External Tools for Oracle Data Bulk Unloading

Jonah H Harris has provided a good list of external data unloading tools that people use with Oracle. It is worth a gander at:

Oracle Data Unloading Tools

I first heard about Jonah’s blog via OakTable Network email from Tanel Poder. I’ve been reading Jonah’s blog and it looks like good stuff so far.

10 Responses to “External Tools for Oracle Data Bulk Unloading”


  1. 1 Mladen Gogala March 10, 2008 at 8:52 am

    Of course, the primary mission of a DBA is never to allow the situation in which an offline unloader must be used. Maybe a situation in which DUL was the only recourse left, would motivate the company management to hire a competent DBA?

  2. 2 Jonah H. Harris March 10, 2008 at 8:34 pm

    I agree, a competent DBA should be able to minimize the risk of this occurence. Though, there are other things which can cause this, such as poor tape management, developer-written application data backup scripts, and intentional destruction; all of which are out of the DBAs control.

    For the most part however, good processes will always minimize the risk of requiring DUL.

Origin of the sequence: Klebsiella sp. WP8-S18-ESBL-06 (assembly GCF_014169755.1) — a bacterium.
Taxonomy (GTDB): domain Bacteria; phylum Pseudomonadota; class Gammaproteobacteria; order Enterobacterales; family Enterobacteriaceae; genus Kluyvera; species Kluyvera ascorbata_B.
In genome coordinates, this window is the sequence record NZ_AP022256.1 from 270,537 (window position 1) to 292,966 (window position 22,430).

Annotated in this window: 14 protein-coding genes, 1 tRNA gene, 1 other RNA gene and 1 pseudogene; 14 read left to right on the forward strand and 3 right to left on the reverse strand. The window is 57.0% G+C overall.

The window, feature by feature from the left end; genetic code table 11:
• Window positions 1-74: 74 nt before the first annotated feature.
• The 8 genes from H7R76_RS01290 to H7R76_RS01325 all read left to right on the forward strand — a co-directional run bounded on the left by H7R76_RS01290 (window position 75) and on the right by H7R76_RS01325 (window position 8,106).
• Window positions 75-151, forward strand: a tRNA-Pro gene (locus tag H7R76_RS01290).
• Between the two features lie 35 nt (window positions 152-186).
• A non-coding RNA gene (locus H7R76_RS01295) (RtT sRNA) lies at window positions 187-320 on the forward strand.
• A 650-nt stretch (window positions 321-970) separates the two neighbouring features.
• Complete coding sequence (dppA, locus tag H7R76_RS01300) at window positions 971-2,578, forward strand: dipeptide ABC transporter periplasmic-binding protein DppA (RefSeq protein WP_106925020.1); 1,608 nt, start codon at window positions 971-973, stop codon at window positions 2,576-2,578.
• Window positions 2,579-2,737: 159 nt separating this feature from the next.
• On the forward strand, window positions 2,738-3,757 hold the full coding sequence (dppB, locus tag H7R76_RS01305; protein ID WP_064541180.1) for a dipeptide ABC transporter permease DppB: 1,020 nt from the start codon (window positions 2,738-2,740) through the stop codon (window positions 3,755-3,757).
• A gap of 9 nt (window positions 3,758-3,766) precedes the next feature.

3. 3 kevinclosson March 10, 2008 at 8:41 pm

    The existence of a tool can never hurt. Period.

  4. 4 joel garry March 10, 2008 at 11:02 pm

    I’ve seen tools that should not exist, as the simple handling of them hurts. Broken tools (real or virtual) are just one example.

    Another way of putting it, the potential of abuse or misuse far exceeds the potential of use.

    Remember “good viruses?”

  5. 5 Jonah H. Harris March 11, 2008 at 3:38 pm

    Joel,

    To your post, I can certainly attest to seeing several tools which have caused more harm than good. But, for the most part, I believe tools in and of themselves are generally harmless.

    Per the DUL utilities, they all open Oracle’s data files in read-only mode, so they themselves aren’t going to cause any further corruption.

    As to whether a tool is used correctly is a completely different story. Certainly, DUL utilities (as well as several others) can be used for bad, because they can extract data from a database without any database-level permission. Though, that security aspect is mitigated at operating system level.